The state’s crackdown on illegals is as much about drugs as immigration.
By Ed Warner
Rob Krentz was emblematic of Arizona. He ran a cattle ranch in the southeastern part of the state that had been in his family for four generations. But he was concerned for more than just his herd; he was in the habit of giving food and water to illegal immigrants who came though his land on their way north. They were usually headed for farm work. He was a farmer. Ron was “an old school cowboy with no known enemies and a big heart,” writes Paul Rubin in the Phoenix New Times.
That was no help to him on the morning of March 27, when he was out with his dog Blue checking conditions in a remote part of the ranch—which also happened to be a familiar trail for drug smugglers coming from Mexico 35 miles away. An unknown assailant shot Krentz several times and killed Blue as well. When police got to the scene, they followed the killer’s tracks south toward Mexico until they faded.
Who did it? The murder remains a mystery—and a rarity since most victims of border crime are Hispanics. But the day before his death, Krentz had discovered a quantity of marijuana on his ranch and alerted police. A gang may have sought revenge. Ordinarily, knowing they are probably being watched, ranchers look the other way when they spot contraband on their property. Leave well enough alone.
The killing may have had another connection to the drugs pouring across the border. Perhaps it was a warning to U.S. law enforcement to keep its distance: We are coming, like it or not, and the profits in our business are more than $30 billion a year. We mean to keep them. Drugs and immigrants go north to America; cash and weapons come back—a satisfactory transaction for all involved. Good neighbors mean good money.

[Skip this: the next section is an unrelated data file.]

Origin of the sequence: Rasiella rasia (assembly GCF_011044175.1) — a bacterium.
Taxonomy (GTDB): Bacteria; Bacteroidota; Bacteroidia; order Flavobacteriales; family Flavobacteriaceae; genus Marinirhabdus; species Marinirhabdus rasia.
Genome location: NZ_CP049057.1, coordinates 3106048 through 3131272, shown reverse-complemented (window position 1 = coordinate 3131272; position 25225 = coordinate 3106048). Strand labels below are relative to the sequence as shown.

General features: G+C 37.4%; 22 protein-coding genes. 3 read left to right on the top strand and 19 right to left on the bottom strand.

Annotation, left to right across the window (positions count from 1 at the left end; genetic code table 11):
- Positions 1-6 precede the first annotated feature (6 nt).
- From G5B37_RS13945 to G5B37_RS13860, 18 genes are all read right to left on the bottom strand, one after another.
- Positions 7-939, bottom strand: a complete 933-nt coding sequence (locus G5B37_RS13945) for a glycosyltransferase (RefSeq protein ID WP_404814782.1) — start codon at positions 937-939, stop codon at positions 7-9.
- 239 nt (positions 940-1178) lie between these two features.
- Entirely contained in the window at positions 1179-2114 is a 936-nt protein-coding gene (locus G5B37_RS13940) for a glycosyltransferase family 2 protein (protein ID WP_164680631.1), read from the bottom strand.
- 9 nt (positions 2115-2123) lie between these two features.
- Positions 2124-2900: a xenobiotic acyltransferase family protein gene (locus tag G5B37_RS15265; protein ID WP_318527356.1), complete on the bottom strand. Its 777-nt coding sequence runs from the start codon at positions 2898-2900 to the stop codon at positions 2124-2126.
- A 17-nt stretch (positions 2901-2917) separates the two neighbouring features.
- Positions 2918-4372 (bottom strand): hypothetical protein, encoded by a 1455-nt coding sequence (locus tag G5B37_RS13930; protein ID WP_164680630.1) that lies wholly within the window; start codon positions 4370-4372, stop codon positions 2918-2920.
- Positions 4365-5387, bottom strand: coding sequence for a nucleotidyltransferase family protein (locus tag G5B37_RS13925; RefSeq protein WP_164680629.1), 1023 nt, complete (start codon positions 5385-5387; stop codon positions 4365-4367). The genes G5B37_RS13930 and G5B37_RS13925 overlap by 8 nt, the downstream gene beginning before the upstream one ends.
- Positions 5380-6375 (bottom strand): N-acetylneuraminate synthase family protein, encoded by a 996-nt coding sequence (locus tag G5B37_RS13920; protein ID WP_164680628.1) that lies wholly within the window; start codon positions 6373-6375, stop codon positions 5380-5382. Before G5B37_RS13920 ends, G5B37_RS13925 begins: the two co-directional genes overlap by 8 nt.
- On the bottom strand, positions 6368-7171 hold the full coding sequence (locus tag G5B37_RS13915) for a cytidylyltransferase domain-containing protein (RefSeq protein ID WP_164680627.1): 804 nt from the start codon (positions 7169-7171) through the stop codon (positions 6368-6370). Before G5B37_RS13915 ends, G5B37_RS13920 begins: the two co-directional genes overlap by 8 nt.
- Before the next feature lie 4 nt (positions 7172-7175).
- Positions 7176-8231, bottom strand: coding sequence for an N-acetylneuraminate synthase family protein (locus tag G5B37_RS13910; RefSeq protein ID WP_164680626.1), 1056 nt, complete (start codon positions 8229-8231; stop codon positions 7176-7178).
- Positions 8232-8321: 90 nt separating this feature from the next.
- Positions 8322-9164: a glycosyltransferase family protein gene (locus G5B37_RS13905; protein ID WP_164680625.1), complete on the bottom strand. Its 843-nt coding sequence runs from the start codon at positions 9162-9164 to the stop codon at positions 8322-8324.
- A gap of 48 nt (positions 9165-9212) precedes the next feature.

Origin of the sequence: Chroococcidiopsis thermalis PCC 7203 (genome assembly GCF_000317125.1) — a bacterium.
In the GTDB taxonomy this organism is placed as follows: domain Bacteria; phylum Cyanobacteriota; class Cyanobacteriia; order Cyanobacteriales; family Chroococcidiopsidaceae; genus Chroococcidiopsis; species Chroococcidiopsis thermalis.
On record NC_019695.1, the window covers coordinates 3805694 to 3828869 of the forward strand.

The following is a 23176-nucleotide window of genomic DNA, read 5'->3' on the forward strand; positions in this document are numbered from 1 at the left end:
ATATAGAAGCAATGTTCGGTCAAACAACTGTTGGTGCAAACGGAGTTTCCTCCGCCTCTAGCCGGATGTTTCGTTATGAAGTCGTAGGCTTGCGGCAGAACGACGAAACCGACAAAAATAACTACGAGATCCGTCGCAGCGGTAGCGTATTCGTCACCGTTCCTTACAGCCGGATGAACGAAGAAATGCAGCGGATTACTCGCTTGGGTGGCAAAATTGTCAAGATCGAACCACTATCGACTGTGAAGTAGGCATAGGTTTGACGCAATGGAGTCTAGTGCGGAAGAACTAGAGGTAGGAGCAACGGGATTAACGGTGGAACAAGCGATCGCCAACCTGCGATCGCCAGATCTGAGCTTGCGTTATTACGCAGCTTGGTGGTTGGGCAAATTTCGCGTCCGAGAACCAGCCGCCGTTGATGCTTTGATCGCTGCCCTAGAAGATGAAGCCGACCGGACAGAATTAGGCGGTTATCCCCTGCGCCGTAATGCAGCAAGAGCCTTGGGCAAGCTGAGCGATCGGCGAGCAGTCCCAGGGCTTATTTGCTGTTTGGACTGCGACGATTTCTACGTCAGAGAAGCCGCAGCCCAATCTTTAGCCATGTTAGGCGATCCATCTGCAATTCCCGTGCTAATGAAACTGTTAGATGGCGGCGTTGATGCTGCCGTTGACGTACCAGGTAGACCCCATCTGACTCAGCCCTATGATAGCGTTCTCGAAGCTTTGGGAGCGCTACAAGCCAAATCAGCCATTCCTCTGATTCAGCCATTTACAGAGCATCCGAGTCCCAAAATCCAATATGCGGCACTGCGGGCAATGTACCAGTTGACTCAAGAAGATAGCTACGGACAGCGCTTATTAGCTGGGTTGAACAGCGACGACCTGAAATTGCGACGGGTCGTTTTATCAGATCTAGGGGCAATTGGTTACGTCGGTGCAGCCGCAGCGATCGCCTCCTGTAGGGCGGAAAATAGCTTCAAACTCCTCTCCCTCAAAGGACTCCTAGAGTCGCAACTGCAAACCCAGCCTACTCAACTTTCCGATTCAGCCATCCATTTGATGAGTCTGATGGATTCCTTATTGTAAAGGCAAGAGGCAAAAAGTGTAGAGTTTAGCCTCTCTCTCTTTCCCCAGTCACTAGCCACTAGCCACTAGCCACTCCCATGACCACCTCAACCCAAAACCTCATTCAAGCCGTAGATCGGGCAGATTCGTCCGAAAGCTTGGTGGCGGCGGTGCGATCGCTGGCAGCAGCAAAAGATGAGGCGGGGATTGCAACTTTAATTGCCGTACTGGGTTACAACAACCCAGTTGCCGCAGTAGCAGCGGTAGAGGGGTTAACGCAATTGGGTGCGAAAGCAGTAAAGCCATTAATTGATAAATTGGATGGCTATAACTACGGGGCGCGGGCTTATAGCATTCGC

Little can stop drugs or people from illegally entering the country. The U.S.-Mexico border is 1,969 miles long with only 700 miles under effective control. It was once thought that mountains and barren deserts would prove a formidable barrier to crossings. Think again. Mexicans are so desperate to escape the grinding poverty and vicious crime of their country that they are willing to risk all. They put themselves in the hands of “coyotes,” agents of the criminal cartels who know the trails.
Carrying drugs on their back for payment, some migrants fall along the way. They are left to the mercy of the desert and the four-legged variety of coyote. Arizona Governor Jan Brewer was ridiculed in the eastern press for alluding to headless corpses in the desert. The corpses may not be headless, but they’re armless and legless, says Gary Thrasher, a farm veterinarian who comes across fragments of bodies as he makes his rounds. On one occasion he was startled by a watch still ticking on a severed arm.
Once they reach their destination, usually Phoenix, migrants coming through Arizona are crammed into some 1,300 drop houses, many now located in comfortable middle class neighborhoods thanks to declining real estate values. There they await their fate. The cartels may demand ransom; if it’s not paid, captives can be tortured or killed. The migrants are sometimes worth more than the drugs they carry, which, after all, can be confiscated. Not the people, many of whom are returned to Mexico and can be brought back again and again for a price. Hungry for profits, the cartels now steal victims from one another, earning Phoenix the nickname “kidnap capital of the country.”
As the smuggling increases, so does the corruption of U.S. officials on the border. El Paso special agent Tim Gutierrez explains: “If you’re an inspector and you are legitimately waving through 97 out of 100 cars anyway, and you realize you can make as much as your annual salary by letting the 98th go by. It can be easy to rationalize that.”